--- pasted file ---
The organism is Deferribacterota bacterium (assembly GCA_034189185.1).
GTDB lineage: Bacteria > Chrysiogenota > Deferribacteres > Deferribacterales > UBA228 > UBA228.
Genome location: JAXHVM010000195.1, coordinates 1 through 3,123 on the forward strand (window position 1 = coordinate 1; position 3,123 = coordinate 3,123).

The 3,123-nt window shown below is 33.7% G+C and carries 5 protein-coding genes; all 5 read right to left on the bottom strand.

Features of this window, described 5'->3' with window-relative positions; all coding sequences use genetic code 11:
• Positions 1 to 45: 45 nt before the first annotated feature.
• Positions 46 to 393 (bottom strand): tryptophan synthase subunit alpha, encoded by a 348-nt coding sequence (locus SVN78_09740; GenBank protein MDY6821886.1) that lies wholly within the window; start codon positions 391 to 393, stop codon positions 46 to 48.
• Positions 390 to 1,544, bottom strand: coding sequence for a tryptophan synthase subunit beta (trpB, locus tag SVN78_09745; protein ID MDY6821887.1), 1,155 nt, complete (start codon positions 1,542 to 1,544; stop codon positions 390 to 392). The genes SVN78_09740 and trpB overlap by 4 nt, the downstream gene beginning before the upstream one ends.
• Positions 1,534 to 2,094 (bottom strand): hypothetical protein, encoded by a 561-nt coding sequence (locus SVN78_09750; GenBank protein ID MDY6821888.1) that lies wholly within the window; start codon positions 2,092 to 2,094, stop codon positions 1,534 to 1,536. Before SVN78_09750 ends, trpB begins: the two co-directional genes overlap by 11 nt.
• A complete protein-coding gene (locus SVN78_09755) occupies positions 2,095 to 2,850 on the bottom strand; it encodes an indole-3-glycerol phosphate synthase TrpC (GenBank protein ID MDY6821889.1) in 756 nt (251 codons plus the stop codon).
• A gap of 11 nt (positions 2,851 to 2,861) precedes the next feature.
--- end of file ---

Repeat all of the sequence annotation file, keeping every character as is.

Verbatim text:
The organism is Deferribacterota bacterium (assembly GCA_034189185.1).
GTDB lineage: Bacteria > Chrysiogenota > Deferribacteres > Deferribacterales > UBA228 > UBA228.
Genome location: JAXHVM010000195.1, coordinates 1 through 3,123 on the forward strand (window position 1 = coordinate 1; position 3,123 = coordinate 3,123).

The 3,123-nt window shown below is 33.7% G+C and carries 5 protein-coding genes; all 5 read right to left on the bottom strand.

Features of this window, described 5'->3' with window-relative positions; all coding sequences use genetic code 11:
• Positions 1 to 45: 45 nt before the first annotated feature.
• Positions 46 to 393 (bottom strand): tryptophan synthase subunit alpha, encoded by a 348-nt coding sequence (locus SVN78_09740; GenBank protein MDY6821886.1) that lies wholly within the window; start codon positions 391 to 393, stop codon positions 46 to 48.
• Positions 390 to 1,544, bottom strand: coding sequence for a tryptophan synthase subunit beta (trpB, locus tag SVN78_09745; protein ID MDY6821887.1), 1,155 nt, complete (start codon positions 1,542 to 1,544; stop codon positions 390 to 392). The genes SVN78_09740 and trpB overlap by 4 nt, the downstream gene beginning before the upstream one ends.
• Positions 1,534 to 2,094 (bottom strand): hypothetical protein, encoded by a 561-nt coding sequence (locus SVN78_09750; GenBank protein ID MDY6821888.1) that lies wholly within the window; start codon positions 2,092 to 2,094, stop codon positions 1,534 to 1,536. Before SVN78_09750 ends, trpB begins: the two co-directional genes overlap by 11 nt.
• A complete protein-coding gene (locus SVN78_09755) occupies positions 2,095 to 2,850 on the bottom strand; it encodes an indole-3-glycerol phosphate synthase TrpC (GenBank protein ID MDY6821889.1) in 756 nt (251 codons plus the stop codon).
• A gap of 11 nt (positions 2,851 to 2,861) precedes the next feature.